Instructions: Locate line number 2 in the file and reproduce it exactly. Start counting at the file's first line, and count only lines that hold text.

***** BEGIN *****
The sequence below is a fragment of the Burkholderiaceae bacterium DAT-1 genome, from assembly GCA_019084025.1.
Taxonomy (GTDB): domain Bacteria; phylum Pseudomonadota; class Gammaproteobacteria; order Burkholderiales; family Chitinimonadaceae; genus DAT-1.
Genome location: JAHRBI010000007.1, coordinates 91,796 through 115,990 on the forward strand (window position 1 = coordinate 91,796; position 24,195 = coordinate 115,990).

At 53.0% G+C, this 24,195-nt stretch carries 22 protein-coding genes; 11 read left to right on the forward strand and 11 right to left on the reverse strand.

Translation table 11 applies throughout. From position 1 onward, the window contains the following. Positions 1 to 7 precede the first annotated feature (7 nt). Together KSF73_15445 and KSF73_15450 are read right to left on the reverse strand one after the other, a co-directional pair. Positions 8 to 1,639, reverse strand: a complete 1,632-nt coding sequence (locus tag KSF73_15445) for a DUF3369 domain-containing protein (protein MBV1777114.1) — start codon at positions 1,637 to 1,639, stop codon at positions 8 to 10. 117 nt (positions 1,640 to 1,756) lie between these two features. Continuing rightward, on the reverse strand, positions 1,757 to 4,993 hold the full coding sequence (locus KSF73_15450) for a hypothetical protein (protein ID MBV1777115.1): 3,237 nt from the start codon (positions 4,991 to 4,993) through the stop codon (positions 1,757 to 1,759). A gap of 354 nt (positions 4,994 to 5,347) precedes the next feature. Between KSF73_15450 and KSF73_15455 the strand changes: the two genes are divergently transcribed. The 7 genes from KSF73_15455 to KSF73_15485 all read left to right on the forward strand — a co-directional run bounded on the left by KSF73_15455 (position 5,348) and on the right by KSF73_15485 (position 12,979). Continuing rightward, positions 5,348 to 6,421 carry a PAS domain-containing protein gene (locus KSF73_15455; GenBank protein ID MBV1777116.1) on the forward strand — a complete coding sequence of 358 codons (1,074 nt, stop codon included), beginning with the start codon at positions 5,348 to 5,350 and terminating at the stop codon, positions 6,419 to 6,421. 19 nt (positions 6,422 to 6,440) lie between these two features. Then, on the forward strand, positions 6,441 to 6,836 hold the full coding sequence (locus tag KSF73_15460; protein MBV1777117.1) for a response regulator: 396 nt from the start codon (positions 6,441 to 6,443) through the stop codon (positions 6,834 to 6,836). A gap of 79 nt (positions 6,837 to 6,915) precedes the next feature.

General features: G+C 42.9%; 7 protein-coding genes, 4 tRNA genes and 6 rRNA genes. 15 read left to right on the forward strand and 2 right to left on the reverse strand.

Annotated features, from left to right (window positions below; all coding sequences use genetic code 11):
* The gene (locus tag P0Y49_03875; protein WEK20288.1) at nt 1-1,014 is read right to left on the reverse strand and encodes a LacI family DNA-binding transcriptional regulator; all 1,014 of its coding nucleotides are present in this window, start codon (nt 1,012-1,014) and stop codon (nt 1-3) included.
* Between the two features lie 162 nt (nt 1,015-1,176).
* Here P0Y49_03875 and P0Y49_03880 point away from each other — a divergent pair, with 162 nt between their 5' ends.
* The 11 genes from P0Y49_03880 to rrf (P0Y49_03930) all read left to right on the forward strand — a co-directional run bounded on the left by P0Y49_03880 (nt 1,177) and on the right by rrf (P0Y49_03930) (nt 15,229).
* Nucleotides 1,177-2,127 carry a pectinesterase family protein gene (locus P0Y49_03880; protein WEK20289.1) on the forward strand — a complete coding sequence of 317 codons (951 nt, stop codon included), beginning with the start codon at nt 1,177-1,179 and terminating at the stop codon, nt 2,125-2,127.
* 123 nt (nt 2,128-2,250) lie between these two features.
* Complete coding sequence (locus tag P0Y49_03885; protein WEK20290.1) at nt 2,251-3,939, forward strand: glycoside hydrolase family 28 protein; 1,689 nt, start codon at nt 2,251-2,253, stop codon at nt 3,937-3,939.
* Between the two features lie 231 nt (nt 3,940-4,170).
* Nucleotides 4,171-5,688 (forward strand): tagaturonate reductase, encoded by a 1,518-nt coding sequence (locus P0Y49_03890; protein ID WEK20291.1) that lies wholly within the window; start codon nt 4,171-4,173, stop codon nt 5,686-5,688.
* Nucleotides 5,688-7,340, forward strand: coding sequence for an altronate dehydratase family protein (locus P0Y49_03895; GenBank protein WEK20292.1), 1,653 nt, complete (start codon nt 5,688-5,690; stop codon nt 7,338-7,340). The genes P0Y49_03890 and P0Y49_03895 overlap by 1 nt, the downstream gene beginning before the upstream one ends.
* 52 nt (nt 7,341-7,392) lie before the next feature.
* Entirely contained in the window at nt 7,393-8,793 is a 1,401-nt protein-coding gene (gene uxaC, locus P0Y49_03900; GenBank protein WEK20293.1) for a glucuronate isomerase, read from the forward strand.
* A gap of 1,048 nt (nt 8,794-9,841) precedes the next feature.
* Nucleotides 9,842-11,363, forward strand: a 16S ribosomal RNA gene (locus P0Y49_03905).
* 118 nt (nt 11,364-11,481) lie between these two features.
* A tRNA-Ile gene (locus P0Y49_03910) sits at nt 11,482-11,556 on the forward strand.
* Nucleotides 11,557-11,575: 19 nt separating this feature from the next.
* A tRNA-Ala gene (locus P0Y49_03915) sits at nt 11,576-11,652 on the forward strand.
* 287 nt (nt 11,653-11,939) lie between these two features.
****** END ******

Taxonomy (GTDB): domain Bacteria; phylum Pseudomonadota; class Gammaproteobacteria; order Burkholderiales; family Chitinimonadaceae; genus DAT-1.